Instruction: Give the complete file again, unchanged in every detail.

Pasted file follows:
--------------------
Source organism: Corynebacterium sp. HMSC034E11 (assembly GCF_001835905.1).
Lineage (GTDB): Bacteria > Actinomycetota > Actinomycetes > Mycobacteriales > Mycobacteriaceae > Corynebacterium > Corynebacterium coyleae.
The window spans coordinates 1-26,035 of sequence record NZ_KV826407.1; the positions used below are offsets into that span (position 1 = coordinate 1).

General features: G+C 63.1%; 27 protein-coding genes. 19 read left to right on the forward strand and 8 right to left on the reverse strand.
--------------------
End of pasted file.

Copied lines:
Source organism: Corynebacterium sp. HMSC034E11 (assembly GCF_001835905.1).
Lineage (GTDB): Bacteria > Actinomycetota > Actinomycetes > Mycobacteriales > Mycobacteriaceae > Corynebacterium > Corynebacterium coyleae.
The window spans coordinates 1-26,035 of sequence record NZ_KV826407.1; the positions used below are offsets into that span (position 1 = coordinate 1).

General features: G+C 63.1%; 27 protein-coding genes. 19 read left to right on the forward strand and 8 right to left on the reverse strand.